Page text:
What is runner’s knee?
Runner’s knee (patellofemoral pain syndrome) is pain at the front of knee and around the kneecap (patella).
There are many structures that control how the kneecap moves in the groove of the thighbone (femur). Imbalances in these structures can contribute to pain, abnormal tracking of the patella, and sometimes wear and tear on the underside of the kneecap (chondromalacia). Activities that require repetitive bending of the knee may make the kneecap pain worse.
What causes runner’s knee?
Several factors may contribute to runner’s knee, including:
- Unbalanced leg strength
- Poor core stability
- Lack of gluteal strength
- Increased kneecap-to-tibia angle (Q-angle)
- Genetic predisposition
- Repetitive activities
- Increasing training too quickly
What are the symptoms of runner’s knee?
The most common symptoms of runner’s knee include:
- Dull, aching, sometimes sharp pain
- Clicking and/or popping under the kneecap
- Symptoms that worsen with stairs, kneeling, prolonged sitting, or repetitive activities
How is runner’s knee diagnosed?
A discussion of your symptoms, a physical examination, and X-rays are useful for a diagnosis. Your specialist may recommend having an MRI scan as well.
How is runner’s knee treated?
Minor to moderate cases of runner’s knee should heal on their own, given time. There are steps you can take to speed healing, including:
- Resting your knee
- Icing your knee for 15 to 20 minutes every 3 to 4 hours
- Compressing your knee with elastic bandages, straps, or sleeves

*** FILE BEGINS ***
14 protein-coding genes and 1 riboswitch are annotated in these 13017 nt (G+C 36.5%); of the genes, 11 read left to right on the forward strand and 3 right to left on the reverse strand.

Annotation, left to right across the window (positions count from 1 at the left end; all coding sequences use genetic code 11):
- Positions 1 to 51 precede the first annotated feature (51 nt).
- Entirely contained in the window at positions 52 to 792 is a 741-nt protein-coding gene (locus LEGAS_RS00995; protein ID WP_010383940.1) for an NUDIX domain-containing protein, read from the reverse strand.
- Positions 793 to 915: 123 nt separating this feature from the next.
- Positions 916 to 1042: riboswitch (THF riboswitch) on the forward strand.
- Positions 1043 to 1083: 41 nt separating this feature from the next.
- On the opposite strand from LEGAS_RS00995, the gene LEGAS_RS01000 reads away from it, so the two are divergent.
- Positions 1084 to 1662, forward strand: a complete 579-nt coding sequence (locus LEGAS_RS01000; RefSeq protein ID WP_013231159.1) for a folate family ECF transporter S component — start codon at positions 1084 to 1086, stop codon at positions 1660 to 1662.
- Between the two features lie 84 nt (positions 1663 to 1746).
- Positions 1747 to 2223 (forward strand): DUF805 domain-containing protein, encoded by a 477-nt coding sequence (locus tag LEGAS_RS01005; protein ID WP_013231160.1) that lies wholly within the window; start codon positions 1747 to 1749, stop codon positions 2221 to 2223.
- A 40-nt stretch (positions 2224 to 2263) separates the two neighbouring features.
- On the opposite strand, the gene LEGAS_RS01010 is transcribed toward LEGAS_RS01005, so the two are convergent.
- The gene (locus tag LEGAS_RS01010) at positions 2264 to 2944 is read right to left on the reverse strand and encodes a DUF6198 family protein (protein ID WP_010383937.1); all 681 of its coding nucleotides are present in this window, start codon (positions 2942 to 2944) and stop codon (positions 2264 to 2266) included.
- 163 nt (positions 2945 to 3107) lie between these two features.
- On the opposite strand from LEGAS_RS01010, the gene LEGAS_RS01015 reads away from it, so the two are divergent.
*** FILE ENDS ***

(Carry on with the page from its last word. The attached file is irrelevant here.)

- Taking anti-inflammatory painkillers, such as Advil, Aleve, or Motrin
- Performing stretching and strengthening exercises
- Getting physical therapy
Surgery may be needed in severe cases of runner’s knee. A surgeon can remove damaged cartilage or correct the position of the kneecap so that stress will be distributed evenly.
What can I do to prevent runner’s knee?
You can prevent runner’s knee in several ways:
- Staying in good shape (less weight means less stress on your knees)
- Stretching well before exercising
- Increasing training gradually
- Using proper running gear
- Making sure your running form is proper
Choosing the right running shoe starts with an understanding of the relationship between our feet and our bodies. Summit physical therapist Sam Olson explains how our feet inform our body, and discusses the latest research about running shoes.
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Get top tips from the experts on preventing running injuries in our Running QUICKGuide.